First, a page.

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As the defensive coordinator for York County School of Technology, Steve Kline knows he may have his hands full Saturday when the Spartans host Eastern York.

The Golden Knights are a running team with a stable of backs that can give defenses fits. However, for Kline there’s an extra challenge, as one of those Eastern backs is none other than his own son, Logan Kline.

“You want to say, ‘It’s Eastern. It’s just another team on the schedule’ … It’s not,” said Steve Kline.

Steve Kline was brought in to run York Tech’s defense by new head coach Charlie Troxell, returning to coaching this season after a one-year hiatus. Kline last coached the Eastern York ninth grade team when Logan was a freshman two seasons ago.

He admits it will be odd seeing his son on the opposite sideline, and coaching against the Golden Knights.

“It’s going to be bittersweet,” Steve Kline said. “Either we win, which means I beat my son and Eastern, or they win and I am happy for my son.”

“It’s going to be weird having to run against his defense,” said Logan. “It’s going to be like one of those household things for bragging rights if one of us does better.”

Regardless of being on opposite sides now, the two share their love of football — a bond made even tighter because of the coach-player-under-the-same-roof dynamic.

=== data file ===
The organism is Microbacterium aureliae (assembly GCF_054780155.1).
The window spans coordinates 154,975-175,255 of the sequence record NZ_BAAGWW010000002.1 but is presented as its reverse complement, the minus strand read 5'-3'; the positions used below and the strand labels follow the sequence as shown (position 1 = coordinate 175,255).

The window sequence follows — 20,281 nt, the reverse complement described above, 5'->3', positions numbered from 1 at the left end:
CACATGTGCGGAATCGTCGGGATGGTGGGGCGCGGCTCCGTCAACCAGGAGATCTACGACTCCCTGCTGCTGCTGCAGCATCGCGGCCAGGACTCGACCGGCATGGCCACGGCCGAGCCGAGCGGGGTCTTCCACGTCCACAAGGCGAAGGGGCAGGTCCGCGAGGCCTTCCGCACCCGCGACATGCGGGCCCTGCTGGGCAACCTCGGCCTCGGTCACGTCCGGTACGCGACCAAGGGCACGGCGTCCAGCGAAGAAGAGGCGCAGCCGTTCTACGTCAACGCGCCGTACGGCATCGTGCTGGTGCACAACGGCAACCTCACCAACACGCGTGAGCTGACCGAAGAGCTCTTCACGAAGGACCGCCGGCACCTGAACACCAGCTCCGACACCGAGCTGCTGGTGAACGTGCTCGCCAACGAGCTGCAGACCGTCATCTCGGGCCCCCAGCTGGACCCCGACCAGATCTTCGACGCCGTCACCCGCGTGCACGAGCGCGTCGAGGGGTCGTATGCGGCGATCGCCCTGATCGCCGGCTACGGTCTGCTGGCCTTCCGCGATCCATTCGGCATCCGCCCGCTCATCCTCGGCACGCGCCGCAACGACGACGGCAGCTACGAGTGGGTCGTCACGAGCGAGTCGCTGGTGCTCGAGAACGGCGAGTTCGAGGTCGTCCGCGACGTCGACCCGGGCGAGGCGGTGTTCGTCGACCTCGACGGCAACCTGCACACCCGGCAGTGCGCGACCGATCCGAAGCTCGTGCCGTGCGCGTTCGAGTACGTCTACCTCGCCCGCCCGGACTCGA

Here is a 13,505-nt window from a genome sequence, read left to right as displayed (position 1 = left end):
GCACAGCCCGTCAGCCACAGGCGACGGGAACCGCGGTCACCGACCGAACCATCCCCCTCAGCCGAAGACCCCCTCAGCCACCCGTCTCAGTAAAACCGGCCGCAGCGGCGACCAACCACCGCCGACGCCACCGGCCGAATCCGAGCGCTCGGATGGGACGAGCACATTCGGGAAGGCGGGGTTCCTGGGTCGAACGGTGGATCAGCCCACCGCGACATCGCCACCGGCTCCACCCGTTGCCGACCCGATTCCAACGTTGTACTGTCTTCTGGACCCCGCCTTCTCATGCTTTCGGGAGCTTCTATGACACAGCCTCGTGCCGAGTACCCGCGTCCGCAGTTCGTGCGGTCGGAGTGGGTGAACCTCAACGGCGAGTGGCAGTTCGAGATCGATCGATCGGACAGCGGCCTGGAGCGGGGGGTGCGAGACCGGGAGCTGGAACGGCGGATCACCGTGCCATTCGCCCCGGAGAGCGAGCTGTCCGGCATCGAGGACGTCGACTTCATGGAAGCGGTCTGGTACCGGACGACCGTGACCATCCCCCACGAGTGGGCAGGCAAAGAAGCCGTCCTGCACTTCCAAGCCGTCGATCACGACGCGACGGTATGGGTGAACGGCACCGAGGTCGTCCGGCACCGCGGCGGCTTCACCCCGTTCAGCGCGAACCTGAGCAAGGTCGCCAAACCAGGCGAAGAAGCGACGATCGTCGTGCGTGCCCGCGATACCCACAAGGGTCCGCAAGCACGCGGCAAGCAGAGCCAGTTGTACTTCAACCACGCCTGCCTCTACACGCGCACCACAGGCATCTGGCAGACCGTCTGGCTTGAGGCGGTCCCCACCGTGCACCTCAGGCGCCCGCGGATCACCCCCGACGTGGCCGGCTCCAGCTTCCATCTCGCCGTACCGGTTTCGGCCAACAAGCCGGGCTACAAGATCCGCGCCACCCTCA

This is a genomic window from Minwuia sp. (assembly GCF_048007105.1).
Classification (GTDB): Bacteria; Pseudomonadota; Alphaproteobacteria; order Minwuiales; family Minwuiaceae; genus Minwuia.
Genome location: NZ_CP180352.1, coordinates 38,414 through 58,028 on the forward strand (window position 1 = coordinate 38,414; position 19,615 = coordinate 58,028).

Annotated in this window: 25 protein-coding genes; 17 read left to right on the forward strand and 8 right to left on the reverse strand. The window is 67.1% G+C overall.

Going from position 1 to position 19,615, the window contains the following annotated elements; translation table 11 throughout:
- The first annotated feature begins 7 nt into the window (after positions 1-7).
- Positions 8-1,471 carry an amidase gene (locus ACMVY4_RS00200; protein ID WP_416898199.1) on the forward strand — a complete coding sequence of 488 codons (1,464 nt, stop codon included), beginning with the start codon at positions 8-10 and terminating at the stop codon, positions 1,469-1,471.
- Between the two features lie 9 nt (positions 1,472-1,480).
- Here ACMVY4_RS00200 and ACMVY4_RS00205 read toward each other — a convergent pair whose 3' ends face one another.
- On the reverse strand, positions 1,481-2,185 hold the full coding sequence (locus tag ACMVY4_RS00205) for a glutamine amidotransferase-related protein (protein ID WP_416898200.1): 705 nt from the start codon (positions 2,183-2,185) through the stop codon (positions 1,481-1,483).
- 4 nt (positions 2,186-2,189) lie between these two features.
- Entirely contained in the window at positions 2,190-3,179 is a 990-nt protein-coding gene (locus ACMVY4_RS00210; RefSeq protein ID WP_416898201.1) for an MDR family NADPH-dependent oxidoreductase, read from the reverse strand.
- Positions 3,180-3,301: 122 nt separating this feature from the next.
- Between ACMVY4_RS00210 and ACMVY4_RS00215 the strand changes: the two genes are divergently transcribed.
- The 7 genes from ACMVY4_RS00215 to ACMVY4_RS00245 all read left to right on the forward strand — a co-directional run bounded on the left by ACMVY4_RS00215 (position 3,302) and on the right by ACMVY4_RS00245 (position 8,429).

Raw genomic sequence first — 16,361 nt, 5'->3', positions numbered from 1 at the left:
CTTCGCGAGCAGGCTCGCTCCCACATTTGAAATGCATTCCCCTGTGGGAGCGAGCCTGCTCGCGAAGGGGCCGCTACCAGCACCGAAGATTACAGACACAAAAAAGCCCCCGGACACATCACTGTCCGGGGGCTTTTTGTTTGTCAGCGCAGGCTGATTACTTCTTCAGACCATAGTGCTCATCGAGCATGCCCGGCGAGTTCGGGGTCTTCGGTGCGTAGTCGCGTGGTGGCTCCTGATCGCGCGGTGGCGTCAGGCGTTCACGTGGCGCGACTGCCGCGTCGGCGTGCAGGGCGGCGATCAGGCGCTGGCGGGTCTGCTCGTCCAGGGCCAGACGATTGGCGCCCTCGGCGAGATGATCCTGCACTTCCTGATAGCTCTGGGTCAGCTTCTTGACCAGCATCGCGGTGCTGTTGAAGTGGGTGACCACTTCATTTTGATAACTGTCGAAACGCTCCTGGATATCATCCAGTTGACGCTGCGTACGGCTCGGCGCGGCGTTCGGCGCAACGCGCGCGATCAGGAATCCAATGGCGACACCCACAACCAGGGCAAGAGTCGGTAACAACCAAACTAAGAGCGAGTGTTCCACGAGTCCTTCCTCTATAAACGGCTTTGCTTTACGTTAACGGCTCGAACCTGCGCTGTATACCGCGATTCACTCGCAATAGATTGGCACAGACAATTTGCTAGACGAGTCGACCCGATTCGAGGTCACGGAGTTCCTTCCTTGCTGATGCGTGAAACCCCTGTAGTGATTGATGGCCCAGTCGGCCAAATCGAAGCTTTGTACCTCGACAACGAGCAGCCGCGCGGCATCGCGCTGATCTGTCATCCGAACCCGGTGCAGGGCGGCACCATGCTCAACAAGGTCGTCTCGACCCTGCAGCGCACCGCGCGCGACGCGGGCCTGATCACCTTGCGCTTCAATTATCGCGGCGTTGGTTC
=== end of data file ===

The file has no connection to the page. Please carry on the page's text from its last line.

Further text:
“It meant a lot because I got to know things a lot better and got to learn it on a deeper level because of things he told me,” Logan said. “There was a connection that made it easier to bond.”

Still, father and son kept things close to the vest this week, and Logan said he has no inside information on how Tech will try to stop the Knights.

And it will be a challenge, considering that Logan and fellow running back Keegan Corwell provide a one-two punch that can be tough to stop.

“Nothing more than film session with the team. There’s nothing that he has told me,” said Logan.

“It’s not me against Logan, it’s Tech against Corwell, Kline, (Jimmy) Kurnik, (Seth) Bernstein, it’s against all those guys,” Steve said. “They can give the ball to a number of kids that can do some damage when they run the ball.”

Of course, the main part of Steve Kline’s plan to slow Eastern down is to treat his son like any other player on an opposing sideline. Although the postgame handshake line will be different.

“On Saturday I am not going to consider him as my son, I am going to consider him as Eastern’s running back. That’s the way I look at it,” Steve said. “I’ve got to gameplan for him just as I do anyone else. He’s just one of the players we have to plan for on Saturday. All the other games? He’s my kid.

“That will probably end at midfield on Saturday afternoon right after the game. At the end of the game, he will still be my kid and I am going to give him a hug.”

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